There is something puzzling me about the University scene in Hong Kong right now. A scenario that I have seen in countries elsewhere, but it raises serious questions for the future of our students.
We currently have an associate professor of law at Hong Kong University, Mr Benny Tai, who is the leader of the Occupy Central movement. And for those who don’t know, this is a civil disobedience movement geared up to protest if the Beijing Government did not agree to the implementation of direct elections for the city’s “mayor” or Chief Executive by 2017. They didn't, so the movement has been protesting.
I have never questioned the right of people to express their own opinions, and this “protest” therefore is within Mr. Tai’s “rights”. I may not agree with the methods used by the protesters, but that’s a discussion for another day.
My more specific question however relates to Mr. Tai’s students who will be hoping to pass their exams at some stage in the future, and I wonder what will happen to those who express a different view to that held by Mr. Tai. In other words, if he is given responsibility for assessing their views on certain legal issues in relation to their course work, how can they be sure that they will not be penalised when those papers come to be marked if they have not embraced Mr. Tai's own views?
Let me be very clear, I am not questioning the assistant professor’s integrity or his beliefs. However, students lack experience, they have a tendency to view the world differently, and may be somewhat naive in their thinking. They embrace "radical" movements as a way of flexing their developing muscles. Will his students therefore think they must reflect the views of their professor if they are to stand a chance of getting appropriate passing marks?
I am sure the University Vice Chancellor and the Governing body of HKU will have considered this matter, but I do not recall having yet seen any definitive statement that provides for a “second opinion” on Professor Tai’s judgement, and I think this is unsatisfactory.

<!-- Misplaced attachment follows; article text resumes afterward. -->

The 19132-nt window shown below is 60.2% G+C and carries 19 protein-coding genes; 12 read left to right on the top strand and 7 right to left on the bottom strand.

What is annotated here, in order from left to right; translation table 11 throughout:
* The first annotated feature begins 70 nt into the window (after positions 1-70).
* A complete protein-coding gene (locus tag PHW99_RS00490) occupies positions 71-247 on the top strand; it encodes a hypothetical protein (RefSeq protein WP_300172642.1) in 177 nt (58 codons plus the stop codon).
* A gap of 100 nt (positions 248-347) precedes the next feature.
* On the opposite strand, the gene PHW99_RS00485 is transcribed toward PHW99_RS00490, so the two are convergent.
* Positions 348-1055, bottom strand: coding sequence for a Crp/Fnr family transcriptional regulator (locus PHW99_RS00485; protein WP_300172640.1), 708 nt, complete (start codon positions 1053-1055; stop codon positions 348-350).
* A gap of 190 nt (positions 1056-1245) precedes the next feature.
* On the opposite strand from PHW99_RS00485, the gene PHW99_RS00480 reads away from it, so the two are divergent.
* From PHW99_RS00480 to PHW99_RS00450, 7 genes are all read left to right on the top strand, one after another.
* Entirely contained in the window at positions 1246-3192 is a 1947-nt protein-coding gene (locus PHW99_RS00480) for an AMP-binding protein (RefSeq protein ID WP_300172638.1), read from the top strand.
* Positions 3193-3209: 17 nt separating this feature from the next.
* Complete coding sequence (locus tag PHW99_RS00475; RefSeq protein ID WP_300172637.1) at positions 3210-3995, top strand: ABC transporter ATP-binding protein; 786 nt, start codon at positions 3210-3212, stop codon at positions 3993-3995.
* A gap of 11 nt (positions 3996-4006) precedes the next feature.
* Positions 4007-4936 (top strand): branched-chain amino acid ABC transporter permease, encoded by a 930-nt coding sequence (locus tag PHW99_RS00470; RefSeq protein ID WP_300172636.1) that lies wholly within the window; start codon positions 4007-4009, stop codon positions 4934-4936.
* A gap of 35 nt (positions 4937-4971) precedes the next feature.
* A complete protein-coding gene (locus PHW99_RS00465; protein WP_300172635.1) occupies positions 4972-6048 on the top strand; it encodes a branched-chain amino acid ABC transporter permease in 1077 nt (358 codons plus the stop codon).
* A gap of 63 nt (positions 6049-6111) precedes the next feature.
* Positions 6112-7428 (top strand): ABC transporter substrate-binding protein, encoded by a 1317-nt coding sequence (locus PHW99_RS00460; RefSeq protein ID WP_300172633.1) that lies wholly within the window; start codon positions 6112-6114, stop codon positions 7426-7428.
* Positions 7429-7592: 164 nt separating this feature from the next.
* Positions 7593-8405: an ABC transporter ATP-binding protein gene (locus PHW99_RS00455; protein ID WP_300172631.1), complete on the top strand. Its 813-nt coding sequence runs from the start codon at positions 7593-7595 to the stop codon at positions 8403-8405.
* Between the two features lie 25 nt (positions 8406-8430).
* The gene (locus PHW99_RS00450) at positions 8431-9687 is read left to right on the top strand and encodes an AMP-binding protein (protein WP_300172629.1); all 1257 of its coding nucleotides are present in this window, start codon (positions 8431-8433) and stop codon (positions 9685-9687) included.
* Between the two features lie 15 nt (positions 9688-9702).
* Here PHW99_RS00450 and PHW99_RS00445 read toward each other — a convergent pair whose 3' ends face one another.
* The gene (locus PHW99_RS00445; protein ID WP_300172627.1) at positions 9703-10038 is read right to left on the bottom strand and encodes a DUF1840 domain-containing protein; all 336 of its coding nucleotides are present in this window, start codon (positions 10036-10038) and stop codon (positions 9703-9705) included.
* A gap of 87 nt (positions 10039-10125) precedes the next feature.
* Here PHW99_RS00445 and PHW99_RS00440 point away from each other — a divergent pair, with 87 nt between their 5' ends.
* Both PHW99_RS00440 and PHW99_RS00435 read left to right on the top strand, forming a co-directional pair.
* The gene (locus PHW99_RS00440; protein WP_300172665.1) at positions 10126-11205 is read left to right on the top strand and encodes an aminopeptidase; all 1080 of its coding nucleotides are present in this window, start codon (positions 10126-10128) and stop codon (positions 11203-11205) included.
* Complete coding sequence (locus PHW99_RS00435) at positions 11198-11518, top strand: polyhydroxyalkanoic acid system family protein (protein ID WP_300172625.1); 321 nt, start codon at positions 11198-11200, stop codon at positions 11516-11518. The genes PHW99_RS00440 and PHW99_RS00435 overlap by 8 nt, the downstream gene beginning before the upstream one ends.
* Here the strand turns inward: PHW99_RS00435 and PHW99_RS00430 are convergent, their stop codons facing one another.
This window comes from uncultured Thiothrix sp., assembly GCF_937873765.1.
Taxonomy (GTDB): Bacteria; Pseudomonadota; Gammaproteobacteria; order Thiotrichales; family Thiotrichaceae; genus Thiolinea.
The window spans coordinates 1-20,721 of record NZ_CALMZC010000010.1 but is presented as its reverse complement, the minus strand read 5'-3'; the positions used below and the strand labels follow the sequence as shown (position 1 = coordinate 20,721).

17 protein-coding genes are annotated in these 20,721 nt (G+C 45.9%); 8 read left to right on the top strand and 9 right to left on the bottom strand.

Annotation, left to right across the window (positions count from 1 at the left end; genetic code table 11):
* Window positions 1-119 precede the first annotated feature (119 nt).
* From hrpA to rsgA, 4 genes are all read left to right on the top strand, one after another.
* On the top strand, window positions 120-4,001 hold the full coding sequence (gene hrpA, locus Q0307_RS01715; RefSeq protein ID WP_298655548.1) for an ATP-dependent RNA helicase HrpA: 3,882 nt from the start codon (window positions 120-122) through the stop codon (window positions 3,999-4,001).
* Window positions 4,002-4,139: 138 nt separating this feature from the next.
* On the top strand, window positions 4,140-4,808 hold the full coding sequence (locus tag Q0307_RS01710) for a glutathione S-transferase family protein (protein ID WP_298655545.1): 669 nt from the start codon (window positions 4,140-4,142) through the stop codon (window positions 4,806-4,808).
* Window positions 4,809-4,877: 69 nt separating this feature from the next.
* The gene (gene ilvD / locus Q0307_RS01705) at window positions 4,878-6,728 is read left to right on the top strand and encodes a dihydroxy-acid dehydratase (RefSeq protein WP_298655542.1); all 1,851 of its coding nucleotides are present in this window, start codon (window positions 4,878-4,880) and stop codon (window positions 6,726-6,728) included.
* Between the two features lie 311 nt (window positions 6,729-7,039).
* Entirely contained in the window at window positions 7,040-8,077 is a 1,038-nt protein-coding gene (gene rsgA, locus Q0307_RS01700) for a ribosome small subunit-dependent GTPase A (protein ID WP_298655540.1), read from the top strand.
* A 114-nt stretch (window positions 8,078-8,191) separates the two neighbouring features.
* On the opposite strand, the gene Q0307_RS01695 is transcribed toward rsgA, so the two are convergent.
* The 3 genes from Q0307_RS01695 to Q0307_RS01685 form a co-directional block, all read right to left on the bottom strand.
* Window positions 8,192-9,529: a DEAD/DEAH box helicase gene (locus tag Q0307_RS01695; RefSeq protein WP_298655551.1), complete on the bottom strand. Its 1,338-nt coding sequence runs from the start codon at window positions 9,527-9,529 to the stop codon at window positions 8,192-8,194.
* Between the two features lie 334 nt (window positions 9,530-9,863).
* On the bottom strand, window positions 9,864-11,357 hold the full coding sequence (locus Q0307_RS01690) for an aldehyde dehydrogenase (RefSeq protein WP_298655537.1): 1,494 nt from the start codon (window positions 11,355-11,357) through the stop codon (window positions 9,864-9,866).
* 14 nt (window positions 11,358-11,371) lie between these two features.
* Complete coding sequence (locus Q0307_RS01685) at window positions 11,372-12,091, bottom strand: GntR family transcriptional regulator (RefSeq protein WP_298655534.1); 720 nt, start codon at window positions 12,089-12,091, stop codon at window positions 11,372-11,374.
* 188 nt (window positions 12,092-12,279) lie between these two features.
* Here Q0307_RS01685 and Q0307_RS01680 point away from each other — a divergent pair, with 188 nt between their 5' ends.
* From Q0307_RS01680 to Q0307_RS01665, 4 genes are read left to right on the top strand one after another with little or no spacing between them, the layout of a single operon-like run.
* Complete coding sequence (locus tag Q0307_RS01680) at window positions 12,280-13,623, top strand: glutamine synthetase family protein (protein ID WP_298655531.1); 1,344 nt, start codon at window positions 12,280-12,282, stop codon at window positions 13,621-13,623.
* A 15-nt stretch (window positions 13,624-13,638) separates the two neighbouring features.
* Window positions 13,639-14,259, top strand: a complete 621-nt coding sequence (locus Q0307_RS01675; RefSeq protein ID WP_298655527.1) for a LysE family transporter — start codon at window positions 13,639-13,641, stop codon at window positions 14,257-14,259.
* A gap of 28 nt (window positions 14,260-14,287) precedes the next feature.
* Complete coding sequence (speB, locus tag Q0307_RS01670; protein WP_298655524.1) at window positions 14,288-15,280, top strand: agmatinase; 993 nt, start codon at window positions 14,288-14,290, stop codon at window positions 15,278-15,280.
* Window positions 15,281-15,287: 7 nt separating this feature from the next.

I will be told I am sure, that academia is above all of that and that I should stick to business issues. But the parallels here on an issue such as this with the business world are fascinating. To ensure good (better) behaviour in companies of all sorts, not just financial services, having a "risk" committee is now essential and as Chairman of a couple of such committees, there would be red flashing lights all over this state of affairs.
I am aware of incidents in other countries where an individual within the academic body has imposed their own beliefs on those of the student body and marked people down accordingly if they did not follow those personal beliefs. I am also aware of directives being given to one University – not in Hong Kong – where a Professor was “leant upon” to reduce his passing mark for a First Class honours degree to allow one or two “well-connected” students who would otherwise not have made it, receive such degrees. As you might expect, the Professor concerned resigned rather than accede to the request – but the University soon found a replacement Professor who was more compliant.
Taking this to another level down, there is evidence to suggest that teaching at many madrassas follow a pattern where children are “brainwashed” by their teachers beyond the point of being able to think for themselves, and then end up us jihadists fighting for the likes of the brutal IS. In other words they hang on to every word of their teachers and are influenced by that teacher's thinking - even if the school itself overall does not set out to turn out classrooms full of wannabe terrorists.
But that is more extreme than the theme of this Blog, so let’s return for a moment to Mr. Tai – and quite possibly others like him.
As I said before, I have no problem with concerned citizens who want to express their own thought-through point of view. But as an influencer of young views can our students be absolutely certain that they have passed their exams because they have followed the prescribed course and done so in a thorough manner, rather than having to toe a line set by their teacher?
All of which reminds me of a story I was told by a friend a few days ago about the seven year old girl who went to her Mother and said “When I grow up I want to be a man”, to which her Mother simply said “You can’t do both dear!”
I think that our academics need to consider the choices they are making – do they want to teach a syllabus to their students by which those students can be assessed fairly, or do they want to impose their views on the students, with pass marks only being obtained if the students accepts the Professor’s views? You can’t do both.
And even if you think you can fairly do both, then I suggest there still needs to be - for the "safety" of everyone - a control against perceived even if not actual bias.